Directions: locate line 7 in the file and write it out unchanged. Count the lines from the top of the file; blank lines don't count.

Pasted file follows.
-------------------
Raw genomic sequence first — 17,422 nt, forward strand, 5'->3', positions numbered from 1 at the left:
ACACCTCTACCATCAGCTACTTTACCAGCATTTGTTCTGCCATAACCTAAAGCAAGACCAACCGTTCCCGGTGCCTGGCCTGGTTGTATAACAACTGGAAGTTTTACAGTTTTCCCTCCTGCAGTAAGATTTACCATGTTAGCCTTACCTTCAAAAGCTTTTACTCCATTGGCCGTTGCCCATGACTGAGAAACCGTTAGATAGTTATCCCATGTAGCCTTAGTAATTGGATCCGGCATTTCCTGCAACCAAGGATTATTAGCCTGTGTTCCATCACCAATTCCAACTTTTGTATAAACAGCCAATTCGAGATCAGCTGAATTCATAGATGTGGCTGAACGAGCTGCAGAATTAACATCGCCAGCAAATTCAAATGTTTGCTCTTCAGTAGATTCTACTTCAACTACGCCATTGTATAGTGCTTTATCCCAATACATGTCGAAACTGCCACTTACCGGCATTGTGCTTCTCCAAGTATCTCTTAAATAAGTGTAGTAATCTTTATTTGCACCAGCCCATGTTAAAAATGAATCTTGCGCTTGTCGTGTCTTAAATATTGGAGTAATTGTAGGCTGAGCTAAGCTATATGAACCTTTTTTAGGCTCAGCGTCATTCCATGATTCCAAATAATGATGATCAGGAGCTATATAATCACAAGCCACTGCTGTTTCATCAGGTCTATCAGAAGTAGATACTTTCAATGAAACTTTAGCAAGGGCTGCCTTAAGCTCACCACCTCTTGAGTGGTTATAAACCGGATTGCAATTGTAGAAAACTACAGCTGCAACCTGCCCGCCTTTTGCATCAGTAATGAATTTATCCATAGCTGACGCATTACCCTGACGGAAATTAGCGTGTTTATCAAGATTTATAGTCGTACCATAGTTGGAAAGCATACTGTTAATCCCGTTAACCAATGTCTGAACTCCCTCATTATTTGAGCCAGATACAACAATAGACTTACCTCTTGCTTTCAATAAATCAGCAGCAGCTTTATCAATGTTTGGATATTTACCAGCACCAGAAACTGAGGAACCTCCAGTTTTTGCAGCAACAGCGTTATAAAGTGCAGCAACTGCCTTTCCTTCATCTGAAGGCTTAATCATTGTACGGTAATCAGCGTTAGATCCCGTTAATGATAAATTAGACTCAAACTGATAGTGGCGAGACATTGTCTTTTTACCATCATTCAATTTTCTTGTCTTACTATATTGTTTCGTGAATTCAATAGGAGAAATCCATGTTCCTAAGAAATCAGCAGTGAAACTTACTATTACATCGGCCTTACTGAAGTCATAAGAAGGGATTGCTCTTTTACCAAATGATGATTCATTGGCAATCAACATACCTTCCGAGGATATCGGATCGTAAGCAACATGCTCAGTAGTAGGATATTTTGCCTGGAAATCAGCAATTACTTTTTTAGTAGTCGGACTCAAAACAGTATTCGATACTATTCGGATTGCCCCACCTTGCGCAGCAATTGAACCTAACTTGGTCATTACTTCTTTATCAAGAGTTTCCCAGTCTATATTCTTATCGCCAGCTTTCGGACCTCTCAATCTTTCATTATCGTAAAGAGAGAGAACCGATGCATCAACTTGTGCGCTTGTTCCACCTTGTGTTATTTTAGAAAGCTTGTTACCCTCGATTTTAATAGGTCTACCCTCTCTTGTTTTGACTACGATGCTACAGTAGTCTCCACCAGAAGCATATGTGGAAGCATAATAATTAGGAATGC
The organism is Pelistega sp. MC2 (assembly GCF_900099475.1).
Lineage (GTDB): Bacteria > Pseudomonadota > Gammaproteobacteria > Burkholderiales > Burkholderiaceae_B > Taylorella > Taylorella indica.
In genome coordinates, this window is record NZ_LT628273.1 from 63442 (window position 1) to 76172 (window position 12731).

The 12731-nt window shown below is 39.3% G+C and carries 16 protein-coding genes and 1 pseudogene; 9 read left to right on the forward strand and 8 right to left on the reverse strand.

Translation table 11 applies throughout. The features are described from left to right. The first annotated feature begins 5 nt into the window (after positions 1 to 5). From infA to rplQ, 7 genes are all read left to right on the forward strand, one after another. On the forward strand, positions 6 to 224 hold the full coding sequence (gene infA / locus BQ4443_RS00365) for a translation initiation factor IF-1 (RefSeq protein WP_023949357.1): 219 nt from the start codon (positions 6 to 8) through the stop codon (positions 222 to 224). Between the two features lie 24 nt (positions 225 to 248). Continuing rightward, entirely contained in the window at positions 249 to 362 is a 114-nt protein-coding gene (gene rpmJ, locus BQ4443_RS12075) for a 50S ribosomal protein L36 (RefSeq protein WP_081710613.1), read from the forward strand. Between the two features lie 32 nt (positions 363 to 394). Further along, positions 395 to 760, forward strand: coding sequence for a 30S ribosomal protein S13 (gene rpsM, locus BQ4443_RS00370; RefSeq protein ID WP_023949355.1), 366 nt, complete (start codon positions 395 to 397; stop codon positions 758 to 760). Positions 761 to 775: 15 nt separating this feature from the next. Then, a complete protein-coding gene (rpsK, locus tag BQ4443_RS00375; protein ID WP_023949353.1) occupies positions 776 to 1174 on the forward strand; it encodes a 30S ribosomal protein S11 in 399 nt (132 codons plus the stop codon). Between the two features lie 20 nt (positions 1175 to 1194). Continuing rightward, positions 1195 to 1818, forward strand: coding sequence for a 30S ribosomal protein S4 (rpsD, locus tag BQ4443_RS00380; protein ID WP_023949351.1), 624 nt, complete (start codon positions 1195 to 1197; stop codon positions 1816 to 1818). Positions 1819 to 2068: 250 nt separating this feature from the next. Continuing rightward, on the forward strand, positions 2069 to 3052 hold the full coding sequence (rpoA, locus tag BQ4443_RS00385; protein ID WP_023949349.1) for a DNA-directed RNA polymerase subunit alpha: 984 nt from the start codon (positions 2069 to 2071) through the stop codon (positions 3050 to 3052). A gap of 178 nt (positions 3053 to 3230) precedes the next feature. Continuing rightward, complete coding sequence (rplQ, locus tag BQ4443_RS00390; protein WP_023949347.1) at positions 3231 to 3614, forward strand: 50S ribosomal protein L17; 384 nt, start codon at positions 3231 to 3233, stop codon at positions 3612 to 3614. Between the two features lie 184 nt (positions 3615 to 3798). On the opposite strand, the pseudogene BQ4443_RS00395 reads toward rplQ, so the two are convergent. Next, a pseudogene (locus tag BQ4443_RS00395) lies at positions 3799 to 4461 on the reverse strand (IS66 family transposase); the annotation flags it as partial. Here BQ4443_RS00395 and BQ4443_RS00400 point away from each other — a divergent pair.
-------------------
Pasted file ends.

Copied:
Translation table 11 applies throughout. The features are described from left to right. The first annotated feature begins 5 nt into the window (after positions 1 to 5). From infA to rplQ, 7 genes are all read left to right on the forward strand, one after another. On the forward strand, positions 6 to 224 hold the full coding sequence (gene infA / locus BQ4443_RS00365) for a translation initiation factor IF-1 (RefSeq protein WP_023949357.1): 219 nt from the start codon (positions 6 to 8) through the stop codon (positions 222 to 224). Between the two features lie 24 nt (positions 225 to 248). Continuing rightward, entirely contained in the window at positions 249 to 362 is a 114-nt protein-coding gene (gene rpmJ, locus BQ4443_RS12075) for a 50S ribosomal protein L36 (RefSeq protein WP_081710613.1), read from the forward strand. Between the two features lie 32 nt (positions 363 to 394). Further along, positions 395 to 760, forward strand: coding sequence for a 30S ribosomal protein S13 (gene rpsM, locus BQ4443_RS00370; RefSeq protein ID WP_023949355.1), 366 nt, complete (start codon positions 395 to 397; stop codon positions 758 to 760). Positions 761 to 775: 15 nt separating this feature from the next. Then, a complete protein-coding gene (rpsK, locus tag BQ4443_RS00375; protein ID WP_023949353.1) occupies positions 776 to 1174 on the forward strand; it encodes a 30S ribosomal protein S11 in 399 nt (132 codons plus the stop codon). Between the two features lie 20 nt (positions 1175 to 1194). Continuing rightward, positions 1195 to 1818, forward strand: coding sequence for a 30S ribosomal protein S4 (rpsD, locus tag BQ4443_RS00380; protein ID WP_023949351.1), 624 nt, complete (start codon positions 1195 to 1197; stop codon positions 1816 to 1818). Positions 1819 to 2068: 250 nt separating this feature from the next. Continuing rightward, on the forward strand, positions 2069 to 3052 hold the full coding sequence (rpoA, locus tag BQ4443_RS00385; protein ID WP_023949349.1) for a DNA-directed RNA polymerase subunit alpha: 984 nt from the start codon (positions 2069 to 2071) through the stop codon (positions 3050 to 3052). A gap of 178 nt (positions 3053 to 3230) precedes the next feature. Continuing rightward, complete coding sequence (rplQ, locus tag BQ4443_RS00390; protein WP_023949347.1) at positions 3231 to 3614, forward strand: 50S ribosomal protein L17; 384 nt, start codon at positions 3231 to 3233, stop codon at positions 3612 to 3614. Between the two features lie 184 nt (positions 3615 to 3798). On the opposite strand, the pseudogene BQ4443_RS00395 reads toward rplQ, so the two are convergent. Next, a pseudogene (locus tag BQ4443_RS00395) lies at positions 3799 to 4461 on the reverse strand (IS66 family transposase); the annotation flags it as partial. Here BQ4443_RS00395 and BQ4443_RS00400 point away from each other — a divergent pair.